Autism spectrum disorder (ASD) used to be considered something that was not curable in children, however recent studies have revealed that this condition can be outgrown. The study was published online today in the Journal of Child Neurology by researchers from Albert Einstein College of Medicine and Montefiore Health System. The findings suggest that the vast majority of these children still need help with therapeutic and educational concerns. This study confirms that some children with early autism diagnoses, along with developmental delays, can, in essence, recover from the disorder and have typical social and cognitive functioning,” said Lisa Shulman, an assistant professor of pediatrics and interim director at the Rose F. Ginsburg Center at Einstein. At Montefiore, there is the Kennedy Children’s Evaluation and Rehabilitation Center (CERC). Yet by and large, these children remain challenged to cope with daily life. Many still suffer from language and learning disabilities, as well as emotional and behavioral difficulties.”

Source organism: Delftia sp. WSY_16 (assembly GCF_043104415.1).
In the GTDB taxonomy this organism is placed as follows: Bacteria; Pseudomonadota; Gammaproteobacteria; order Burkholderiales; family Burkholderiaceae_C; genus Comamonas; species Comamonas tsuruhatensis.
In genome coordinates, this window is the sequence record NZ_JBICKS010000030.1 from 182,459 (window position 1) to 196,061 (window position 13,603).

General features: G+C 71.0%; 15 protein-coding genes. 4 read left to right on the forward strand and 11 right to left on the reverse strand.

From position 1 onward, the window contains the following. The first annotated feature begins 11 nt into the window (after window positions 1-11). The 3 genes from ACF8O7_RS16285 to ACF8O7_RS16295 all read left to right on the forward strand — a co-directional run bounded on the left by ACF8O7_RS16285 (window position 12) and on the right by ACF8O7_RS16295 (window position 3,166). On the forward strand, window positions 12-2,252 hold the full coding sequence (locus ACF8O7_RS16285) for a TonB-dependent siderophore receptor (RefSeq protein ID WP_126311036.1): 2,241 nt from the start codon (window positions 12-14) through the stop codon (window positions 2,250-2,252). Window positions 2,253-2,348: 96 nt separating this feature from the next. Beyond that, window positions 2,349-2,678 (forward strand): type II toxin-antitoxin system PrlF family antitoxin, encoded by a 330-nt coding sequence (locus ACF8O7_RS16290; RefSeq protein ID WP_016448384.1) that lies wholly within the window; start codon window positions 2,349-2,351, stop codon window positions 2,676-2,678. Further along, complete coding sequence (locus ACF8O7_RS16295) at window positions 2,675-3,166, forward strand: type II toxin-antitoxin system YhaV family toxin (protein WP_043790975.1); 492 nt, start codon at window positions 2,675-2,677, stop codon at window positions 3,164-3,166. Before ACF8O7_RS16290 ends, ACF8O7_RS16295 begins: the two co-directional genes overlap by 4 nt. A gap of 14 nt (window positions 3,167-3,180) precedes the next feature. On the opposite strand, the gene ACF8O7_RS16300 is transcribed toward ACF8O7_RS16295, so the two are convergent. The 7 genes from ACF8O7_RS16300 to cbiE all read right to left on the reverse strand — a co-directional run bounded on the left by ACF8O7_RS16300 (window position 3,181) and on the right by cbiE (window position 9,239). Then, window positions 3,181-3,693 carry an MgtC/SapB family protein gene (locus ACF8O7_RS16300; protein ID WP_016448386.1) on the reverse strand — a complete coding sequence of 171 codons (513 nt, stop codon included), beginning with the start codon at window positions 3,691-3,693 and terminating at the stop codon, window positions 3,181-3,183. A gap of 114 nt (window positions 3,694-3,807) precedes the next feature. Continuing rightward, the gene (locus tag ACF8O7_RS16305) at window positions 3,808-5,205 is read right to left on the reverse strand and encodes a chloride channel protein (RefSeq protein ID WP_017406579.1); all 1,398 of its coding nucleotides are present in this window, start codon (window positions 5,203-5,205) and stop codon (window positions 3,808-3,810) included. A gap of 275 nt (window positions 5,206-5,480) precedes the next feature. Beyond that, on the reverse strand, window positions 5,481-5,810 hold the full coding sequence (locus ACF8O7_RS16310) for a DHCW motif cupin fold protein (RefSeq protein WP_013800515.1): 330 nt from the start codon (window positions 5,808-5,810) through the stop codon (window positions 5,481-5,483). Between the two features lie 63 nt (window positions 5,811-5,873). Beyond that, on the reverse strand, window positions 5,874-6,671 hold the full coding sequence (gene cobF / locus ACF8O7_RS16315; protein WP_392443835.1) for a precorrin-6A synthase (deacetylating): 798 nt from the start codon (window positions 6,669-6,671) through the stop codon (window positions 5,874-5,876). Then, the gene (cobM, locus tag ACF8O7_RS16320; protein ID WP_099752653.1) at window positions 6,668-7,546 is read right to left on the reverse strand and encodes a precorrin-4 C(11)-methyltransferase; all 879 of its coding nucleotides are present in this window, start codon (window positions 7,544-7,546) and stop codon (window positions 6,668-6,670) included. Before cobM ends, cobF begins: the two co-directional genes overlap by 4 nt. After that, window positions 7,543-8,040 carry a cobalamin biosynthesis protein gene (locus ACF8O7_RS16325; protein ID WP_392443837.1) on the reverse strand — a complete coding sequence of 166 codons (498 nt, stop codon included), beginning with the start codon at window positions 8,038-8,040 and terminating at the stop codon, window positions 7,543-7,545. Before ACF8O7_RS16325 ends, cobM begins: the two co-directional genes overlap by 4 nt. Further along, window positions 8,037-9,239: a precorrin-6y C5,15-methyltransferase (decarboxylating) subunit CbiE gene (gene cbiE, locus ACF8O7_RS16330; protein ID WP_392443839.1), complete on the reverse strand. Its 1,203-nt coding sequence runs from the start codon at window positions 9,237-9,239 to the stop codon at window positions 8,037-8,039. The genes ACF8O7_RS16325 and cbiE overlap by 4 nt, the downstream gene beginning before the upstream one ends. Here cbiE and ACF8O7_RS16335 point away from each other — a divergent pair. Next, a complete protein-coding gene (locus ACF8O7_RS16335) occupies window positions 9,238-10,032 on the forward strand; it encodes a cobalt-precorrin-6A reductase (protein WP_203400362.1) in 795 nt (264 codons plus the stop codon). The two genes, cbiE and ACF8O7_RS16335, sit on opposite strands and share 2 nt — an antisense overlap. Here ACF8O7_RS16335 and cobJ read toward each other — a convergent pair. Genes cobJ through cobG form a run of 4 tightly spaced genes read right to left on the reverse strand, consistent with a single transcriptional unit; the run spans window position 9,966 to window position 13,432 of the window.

As part of the study, Dr. Shulman and her colleagues examined clinical records from 569 patients diagnosed with Autism Spectrum Disorder between 2003 and 2013 at CERC, a Bronx-based program for children with developmental disabilities affiliated with the University of Colorado. The mean age of these patients is 212 years at the time of the initial diagnosis and 612 years at the time of Many of these children had already received early intervention services, a combined combination of speech and occupational therapy, special instruction, and applied behavioral analysis (the main evidence-based treatment for autism spectrum disorders). In the follow-up, 38 patients (8 percent of the original 569) failed to meet the diagnostic criteria for autism. There were 38 children diagnosed with language or learning disabilities 68 percent of them had cognitive or learning disabilities There were 49 percent with externalizing behavior problems (attention deficit disorder, oppositional defiant disorder, and disruptive behavior disorders) Approximately 24 percent of these students have internalizing behavior problems (mood disorders, anxiety disorders, compulsive disorders, or selective mutism). A significant mental health diagnosis (psychotic disorder not otherwise specified) affects approximately 5 percent of the population. Among the 38 children, only three (8%) recovered from ASD and did not have other issues. Those who took the follow-up cognitive testing (33 of the 38 participants) did not show signs of intellectual disability. The findings in our research raise the question, “What is happening to these children who no longer have an autism diagnosis?” Dr. Shulman speculated. “Did autism initially receive a disproportionate amount of attention?” What are the chances that some children will respond to intervention better than others? During an intervention, is there a correlation between the specific intervention and the It appears to us that some children with ASD respond to intervention, whereas others have a more unique developmental trajectory that leads to improved outcomes. “The majority of children who progress in a positive manner typically suffer from mild symptoms to begin with.” This study is the most substantial of its kind with the most thorough diagnostic follow-up. As the results of our study show, some of our kids do exceptionally well, but most have persistent difficulties that require ongoing monitoring and therapeutic intervention,” noted